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Links and Random Tidbits

January 22, 2023

Someone linked to this piece that explains how since the beginning of the internet, companies and platforms just want us to Stop Talking To Each Other and Start Buying Things. Also, is it just me or is Google getting less useful/good lately? A quick Google says other people have complained, but there is a theory that actually the internet itself is just worse. But just as AOL was nearly equivalent to “the internet” back in the 90s, Google is pretty close to being “the internet” for many Americans. If Google can’t separate the nonsense parts of the internet from the good content, what good is it? (Answer: It is good for advertisers, its true customers.)

Also, this Ezra Klein podcast on ChatGPT was great, pointing out the huge gap that exits right now with ChatGPT. He also noted and also that there are these circles of fake websites that only exit to sell advertisements (around 25:00 or look for Mayim Bailik or click farms in the transcript). Which is a thing that I’d noticed, but not really understood. Hence, Google (and my access to the internet) is getting worse. They want us to use algorithms and let them tell us what to read. What was wrong with RSS readers and blog rolls and weekly PF link roundups (what were those called? Parties?) and webrings that depended directly on communities to refer each other around?

Revanche shared her frustration of traveling with kids. We took our 4-year old on three airplane trips in 2022, and she is now a pretty champion traveler as long as we bring activities and the iPad. Except, she won’t walk any distance. She always asks to be carried (unless we find a moving sidewalk or escalator). I don’t want to bring a stroller at this age. After carrying her around San Francisco one day, and another day carrying her through airports, I bought a ($$$) preschool sized kid carrier, and it is a pretty good solution for us. She loves being in it, I like it better than a stroller or having her flail around in a piggyback ride. She is small enough that it should last as long as we’re strong enough to carry her.

We’re woking on some logistics for sabbatical, and I’m putting together a rough budget. There are a lot of unknowns, with the first being if I’ll be able to work at my job at all from abroad, and if not, if I can do it by setting myself up as a consultant. I have an old colleague who is moving to Norway (permanently) and trying to figure a similar thing out, so I should catch up with him on how that is going. Still, one perk of living in one of the more expensive places in the US is that even a pretty expensive place abroad is not shockingly expensive. When looking at housing options, T reminded me of our decision to rent our place in Santa Monica over a decade ago. The apartment was a bit over the budget we had set, but it was in the best location, and he ultimately convinced me it was worth it. I still consider it one of the best decisions we ever made together – it was the most amazing place I’ve lived, and it was perfect for that moment in our lives. We’re taking a similar approach, prioritizing location and experience, especially as it is a relatively short period of our life.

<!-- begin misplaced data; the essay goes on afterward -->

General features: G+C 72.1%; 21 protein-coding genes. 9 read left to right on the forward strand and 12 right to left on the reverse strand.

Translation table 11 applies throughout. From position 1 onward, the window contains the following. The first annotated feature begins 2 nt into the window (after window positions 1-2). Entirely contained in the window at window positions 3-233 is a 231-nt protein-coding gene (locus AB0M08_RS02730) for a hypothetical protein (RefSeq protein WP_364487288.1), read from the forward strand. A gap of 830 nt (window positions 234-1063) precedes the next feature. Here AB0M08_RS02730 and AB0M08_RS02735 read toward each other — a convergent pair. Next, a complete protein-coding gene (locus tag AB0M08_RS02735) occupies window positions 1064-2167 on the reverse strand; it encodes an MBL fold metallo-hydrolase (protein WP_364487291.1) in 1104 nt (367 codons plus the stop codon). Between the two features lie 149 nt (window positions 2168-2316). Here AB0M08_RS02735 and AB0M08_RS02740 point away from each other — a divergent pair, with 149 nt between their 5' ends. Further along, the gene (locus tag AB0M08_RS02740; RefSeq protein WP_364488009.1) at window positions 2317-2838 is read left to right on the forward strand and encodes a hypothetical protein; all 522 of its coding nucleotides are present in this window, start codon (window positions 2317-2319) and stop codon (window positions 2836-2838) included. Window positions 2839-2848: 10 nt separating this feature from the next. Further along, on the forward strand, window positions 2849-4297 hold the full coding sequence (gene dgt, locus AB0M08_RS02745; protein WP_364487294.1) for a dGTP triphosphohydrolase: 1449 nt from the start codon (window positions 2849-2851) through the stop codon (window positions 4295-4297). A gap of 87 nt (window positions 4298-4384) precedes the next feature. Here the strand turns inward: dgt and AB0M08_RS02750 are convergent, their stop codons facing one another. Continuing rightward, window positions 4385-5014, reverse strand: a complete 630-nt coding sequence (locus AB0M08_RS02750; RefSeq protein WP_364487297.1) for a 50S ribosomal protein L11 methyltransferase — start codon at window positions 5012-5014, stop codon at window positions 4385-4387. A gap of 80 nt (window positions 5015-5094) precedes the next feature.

Fleishman is in Trouble is one of the few novels I’ve read in the last few years (my ability to read books went away in pregnancy and I’m fighting to get it back). Thus, I was obligated to watch the Hulu series, but mostly suffered through the first 6 episodes before the plot shift I was looking for materialized. Still, I really just don’t buy this NYT opinion piece (includes spoilers) lamenting the struggles of strivers who have $1M in net worth but still feel they are scraping by. I acknowledge have careers that are not much about “keeping up appearances”, but still. The NYT article linked to this substack post the further dove into the “plight” of the middle & upper middle class who just can’t break through to be truly rich because they don’t take the risk to start a business). This mentality just puzzles me. We are in (or close to) that supposed “no man’s land” where we will never be billionaires, but… I never set out with that as the goal. The goal was financial security, then financial independence, which is already a privilege.

That is all I have for today!

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